Work on the new Royal Alberta Museum downtown has reached a major milestone, and members of the provincial and federal governments were on hand to mark it.

On Tuesday, officials recognized that construction work on the new downtown museum was completed.

Construction on the building started in 2013, and RAM is expected to reopen in late 2017.

The cost of the new museum, including construction of the facility, is $375.5 million – with the province providing $253 million, and the federal government covering $122.5 million.

“When all of the exhibits are here, it’s going to be a landmark, a signature piece of architecture,” Infrastructure Minister Brian Mason said.

While construction is completed, interior work continues, and museum artifacts will be moved in after that.

“The museum has something like 10 million artifacts, most of them have been in storage, now they have the capacity to display many more of those articles for the public to see,” Neil McFarlane with Alberta Infrastructure said.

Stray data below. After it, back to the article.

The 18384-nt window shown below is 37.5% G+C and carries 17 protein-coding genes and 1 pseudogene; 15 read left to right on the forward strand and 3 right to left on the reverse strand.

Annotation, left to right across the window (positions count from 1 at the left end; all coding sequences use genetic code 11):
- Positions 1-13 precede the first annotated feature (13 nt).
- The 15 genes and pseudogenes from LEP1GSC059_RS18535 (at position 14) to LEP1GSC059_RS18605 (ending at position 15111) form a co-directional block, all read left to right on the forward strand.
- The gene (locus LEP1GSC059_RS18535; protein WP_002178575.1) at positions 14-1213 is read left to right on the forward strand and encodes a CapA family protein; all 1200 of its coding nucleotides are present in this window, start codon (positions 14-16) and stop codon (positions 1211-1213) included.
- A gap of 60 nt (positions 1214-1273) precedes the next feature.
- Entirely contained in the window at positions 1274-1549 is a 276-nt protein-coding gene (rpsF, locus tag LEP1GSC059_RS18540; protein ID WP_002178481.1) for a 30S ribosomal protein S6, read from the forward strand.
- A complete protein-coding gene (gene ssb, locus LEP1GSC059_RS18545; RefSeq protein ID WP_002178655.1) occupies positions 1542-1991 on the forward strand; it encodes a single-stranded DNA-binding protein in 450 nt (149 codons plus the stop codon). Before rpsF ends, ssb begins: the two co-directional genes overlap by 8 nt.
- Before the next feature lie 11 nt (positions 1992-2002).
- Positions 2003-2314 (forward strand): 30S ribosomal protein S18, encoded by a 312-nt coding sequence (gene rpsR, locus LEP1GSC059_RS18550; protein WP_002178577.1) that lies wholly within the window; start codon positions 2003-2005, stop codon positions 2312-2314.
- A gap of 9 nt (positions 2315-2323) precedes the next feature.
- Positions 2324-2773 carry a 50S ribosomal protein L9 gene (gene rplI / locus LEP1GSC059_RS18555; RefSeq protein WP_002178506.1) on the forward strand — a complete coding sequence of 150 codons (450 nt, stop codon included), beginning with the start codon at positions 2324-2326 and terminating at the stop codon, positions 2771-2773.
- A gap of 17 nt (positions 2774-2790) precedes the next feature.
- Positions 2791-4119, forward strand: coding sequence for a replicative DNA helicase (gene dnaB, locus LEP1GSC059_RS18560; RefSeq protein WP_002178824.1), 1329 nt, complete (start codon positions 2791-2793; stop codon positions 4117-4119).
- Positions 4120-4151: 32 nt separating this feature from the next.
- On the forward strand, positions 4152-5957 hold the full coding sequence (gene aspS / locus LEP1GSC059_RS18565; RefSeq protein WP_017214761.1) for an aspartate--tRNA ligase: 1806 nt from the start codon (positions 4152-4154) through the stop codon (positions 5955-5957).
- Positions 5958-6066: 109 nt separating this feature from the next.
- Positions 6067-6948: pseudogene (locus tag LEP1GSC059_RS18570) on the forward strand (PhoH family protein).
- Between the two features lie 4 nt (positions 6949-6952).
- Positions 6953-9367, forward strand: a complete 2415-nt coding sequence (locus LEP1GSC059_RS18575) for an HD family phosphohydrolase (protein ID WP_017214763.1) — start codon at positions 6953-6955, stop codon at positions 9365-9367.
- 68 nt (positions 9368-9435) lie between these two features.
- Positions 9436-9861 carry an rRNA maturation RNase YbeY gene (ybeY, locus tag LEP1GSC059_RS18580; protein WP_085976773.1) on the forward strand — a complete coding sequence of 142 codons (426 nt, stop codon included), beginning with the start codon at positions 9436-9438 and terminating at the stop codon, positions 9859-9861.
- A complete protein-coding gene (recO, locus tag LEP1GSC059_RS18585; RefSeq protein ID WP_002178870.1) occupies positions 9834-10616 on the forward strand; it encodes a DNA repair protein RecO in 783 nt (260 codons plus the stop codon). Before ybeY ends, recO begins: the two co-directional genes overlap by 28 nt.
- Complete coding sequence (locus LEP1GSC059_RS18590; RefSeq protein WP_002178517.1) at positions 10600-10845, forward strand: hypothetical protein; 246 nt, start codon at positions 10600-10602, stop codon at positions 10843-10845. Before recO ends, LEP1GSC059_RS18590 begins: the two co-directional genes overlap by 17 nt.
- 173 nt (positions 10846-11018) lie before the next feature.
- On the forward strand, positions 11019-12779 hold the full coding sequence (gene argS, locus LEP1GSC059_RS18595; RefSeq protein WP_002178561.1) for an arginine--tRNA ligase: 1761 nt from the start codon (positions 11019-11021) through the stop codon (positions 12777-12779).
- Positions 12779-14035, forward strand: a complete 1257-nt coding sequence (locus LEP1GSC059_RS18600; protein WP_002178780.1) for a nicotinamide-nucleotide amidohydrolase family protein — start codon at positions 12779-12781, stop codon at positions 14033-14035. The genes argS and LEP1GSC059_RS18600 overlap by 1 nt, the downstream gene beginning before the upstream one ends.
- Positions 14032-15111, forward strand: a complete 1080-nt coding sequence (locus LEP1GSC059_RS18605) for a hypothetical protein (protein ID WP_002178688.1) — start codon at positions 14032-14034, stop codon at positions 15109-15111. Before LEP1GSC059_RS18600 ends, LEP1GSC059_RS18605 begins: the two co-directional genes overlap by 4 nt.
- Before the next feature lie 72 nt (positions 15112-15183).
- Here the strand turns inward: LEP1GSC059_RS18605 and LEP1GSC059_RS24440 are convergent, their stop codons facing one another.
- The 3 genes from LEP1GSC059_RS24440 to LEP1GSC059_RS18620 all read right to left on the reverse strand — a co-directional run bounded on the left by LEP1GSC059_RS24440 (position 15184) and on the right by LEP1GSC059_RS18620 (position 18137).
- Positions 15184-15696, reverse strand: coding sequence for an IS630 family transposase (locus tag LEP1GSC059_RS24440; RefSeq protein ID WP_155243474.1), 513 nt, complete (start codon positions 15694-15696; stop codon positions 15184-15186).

While the museum is entirely new construction, some features have been brought over from the building that stood on the same site before, the old post office.

Murals that were up on the walls of the post office for decades have been integrated into the façade of the new museum, and the artist who completed those pieces in the mid-1960s is glad to see they have found a new home.

“I did the murals when I was 25, so it is 51 years [later],” artist Ernestine Tahedl said.

Tahedl finished the work, and moved to Montreal to create artwork for Expo ’67, and she never saw her work installed on the old building.

“I’m humbled, I’m thrilled, I’m very happy,” Tahedl said.

With files from Susan Amerongen